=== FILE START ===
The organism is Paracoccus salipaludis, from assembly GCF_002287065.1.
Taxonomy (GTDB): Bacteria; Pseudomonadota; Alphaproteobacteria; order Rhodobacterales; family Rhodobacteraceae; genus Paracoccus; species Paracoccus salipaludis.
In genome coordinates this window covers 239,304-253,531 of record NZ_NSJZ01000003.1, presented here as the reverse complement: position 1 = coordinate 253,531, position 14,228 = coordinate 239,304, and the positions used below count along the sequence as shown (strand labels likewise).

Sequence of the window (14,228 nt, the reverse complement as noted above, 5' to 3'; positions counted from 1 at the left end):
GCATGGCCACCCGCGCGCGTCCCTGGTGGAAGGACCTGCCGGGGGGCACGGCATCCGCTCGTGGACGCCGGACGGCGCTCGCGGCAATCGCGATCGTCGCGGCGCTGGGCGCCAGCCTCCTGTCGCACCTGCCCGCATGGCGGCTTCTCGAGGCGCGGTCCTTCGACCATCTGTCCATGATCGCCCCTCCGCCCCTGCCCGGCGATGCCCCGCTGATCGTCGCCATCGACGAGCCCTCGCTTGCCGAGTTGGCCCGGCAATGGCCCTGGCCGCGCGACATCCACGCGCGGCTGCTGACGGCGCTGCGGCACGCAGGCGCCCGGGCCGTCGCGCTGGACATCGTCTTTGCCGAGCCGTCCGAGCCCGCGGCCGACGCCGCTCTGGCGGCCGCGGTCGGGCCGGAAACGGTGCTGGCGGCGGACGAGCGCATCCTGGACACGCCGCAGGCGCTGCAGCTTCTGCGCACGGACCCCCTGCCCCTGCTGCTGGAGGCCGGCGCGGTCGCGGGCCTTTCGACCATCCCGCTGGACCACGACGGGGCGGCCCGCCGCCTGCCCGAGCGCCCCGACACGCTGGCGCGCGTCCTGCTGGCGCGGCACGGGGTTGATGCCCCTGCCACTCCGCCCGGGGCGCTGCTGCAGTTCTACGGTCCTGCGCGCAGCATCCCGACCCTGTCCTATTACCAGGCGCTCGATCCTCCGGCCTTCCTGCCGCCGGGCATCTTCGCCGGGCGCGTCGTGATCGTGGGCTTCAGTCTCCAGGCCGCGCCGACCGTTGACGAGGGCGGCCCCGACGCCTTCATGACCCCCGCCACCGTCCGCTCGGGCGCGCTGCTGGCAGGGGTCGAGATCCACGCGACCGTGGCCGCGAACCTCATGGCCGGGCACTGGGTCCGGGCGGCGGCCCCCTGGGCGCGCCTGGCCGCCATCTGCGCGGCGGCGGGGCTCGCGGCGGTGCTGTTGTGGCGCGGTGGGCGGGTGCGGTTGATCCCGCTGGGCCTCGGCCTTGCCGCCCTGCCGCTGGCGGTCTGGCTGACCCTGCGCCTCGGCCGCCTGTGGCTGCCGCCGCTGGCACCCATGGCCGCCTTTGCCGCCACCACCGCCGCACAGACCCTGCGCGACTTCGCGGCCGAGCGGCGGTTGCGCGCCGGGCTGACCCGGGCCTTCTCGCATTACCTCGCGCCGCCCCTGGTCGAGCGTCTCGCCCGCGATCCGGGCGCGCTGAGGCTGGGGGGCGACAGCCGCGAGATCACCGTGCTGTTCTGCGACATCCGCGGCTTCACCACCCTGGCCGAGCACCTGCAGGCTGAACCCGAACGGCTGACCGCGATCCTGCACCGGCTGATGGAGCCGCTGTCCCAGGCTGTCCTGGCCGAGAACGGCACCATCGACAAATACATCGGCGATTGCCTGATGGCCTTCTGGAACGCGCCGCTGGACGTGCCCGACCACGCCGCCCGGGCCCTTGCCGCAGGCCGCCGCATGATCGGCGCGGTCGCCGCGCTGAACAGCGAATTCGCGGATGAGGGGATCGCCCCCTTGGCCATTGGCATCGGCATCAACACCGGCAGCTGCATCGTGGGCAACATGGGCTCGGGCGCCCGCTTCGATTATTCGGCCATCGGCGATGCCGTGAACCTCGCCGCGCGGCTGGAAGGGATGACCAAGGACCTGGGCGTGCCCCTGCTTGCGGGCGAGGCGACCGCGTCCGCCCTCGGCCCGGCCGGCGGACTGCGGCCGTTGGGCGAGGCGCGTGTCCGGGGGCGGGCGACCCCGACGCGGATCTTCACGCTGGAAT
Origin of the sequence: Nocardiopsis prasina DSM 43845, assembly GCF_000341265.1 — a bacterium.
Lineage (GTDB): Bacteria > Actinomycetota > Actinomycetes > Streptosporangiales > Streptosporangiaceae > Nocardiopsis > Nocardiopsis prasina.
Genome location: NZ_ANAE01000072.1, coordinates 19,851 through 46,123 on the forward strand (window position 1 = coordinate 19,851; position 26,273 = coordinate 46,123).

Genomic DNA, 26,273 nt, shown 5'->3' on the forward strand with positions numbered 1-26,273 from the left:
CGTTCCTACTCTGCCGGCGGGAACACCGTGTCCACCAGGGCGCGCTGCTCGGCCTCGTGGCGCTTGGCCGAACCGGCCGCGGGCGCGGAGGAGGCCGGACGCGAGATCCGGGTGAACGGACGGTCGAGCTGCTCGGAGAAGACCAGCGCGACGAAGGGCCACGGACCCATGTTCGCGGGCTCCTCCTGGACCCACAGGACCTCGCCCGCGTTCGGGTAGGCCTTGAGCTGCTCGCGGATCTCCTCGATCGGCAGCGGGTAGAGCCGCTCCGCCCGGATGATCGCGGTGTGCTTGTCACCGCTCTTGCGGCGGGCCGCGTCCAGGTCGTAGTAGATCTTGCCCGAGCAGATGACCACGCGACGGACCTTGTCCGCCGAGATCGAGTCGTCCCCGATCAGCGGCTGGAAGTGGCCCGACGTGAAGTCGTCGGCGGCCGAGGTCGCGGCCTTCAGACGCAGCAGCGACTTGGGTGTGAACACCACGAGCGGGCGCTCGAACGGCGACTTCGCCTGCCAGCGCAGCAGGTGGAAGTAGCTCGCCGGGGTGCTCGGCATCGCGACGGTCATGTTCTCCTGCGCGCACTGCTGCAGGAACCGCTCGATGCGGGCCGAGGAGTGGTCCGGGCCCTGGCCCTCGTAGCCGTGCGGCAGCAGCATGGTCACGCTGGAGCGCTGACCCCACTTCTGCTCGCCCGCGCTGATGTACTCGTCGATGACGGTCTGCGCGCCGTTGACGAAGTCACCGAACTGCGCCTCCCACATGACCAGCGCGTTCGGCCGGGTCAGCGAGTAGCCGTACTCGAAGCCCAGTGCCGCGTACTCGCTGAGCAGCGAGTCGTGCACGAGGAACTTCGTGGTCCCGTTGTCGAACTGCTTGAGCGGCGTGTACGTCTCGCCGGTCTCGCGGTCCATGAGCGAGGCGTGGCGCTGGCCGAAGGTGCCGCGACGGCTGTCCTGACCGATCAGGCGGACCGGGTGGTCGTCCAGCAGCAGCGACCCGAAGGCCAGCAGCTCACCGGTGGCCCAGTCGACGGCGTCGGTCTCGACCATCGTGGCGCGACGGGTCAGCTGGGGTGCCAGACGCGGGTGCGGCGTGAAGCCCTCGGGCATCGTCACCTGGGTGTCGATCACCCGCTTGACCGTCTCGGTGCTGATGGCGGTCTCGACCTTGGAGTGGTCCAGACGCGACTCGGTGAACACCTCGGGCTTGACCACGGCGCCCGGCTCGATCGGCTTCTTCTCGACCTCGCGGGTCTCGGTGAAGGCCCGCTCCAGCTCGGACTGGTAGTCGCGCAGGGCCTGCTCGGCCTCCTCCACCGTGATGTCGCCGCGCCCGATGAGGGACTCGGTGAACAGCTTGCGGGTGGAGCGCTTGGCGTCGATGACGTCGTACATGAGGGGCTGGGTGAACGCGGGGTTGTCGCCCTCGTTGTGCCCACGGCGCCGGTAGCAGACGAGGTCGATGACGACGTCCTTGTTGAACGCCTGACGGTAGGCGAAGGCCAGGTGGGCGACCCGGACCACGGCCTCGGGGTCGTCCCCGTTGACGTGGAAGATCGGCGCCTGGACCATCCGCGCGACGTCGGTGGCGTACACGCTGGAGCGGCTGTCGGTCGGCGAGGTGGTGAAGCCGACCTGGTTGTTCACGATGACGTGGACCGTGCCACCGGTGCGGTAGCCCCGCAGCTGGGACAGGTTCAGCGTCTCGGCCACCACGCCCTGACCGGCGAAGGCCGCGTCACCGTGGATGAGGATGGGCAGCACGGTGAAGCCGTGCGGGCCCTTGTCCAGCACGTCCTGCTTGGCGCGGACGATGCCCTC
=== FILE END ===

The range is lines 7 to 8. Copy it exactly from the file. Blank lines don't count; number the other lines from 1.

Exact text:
Lineage (GTDB): Bacteria > Actinomycetota > Actinomycetes > Streptosporangiales > Streptosporangiaceae > Nocardiopsis > Nocardiopsis prasina.
Genome location: NZ_ANAE01000072.1, coordinates 19,851 through 46,123 on the forward strand (window position 1 = coordinate 19,851; position 26,273 = coordinate 46,123).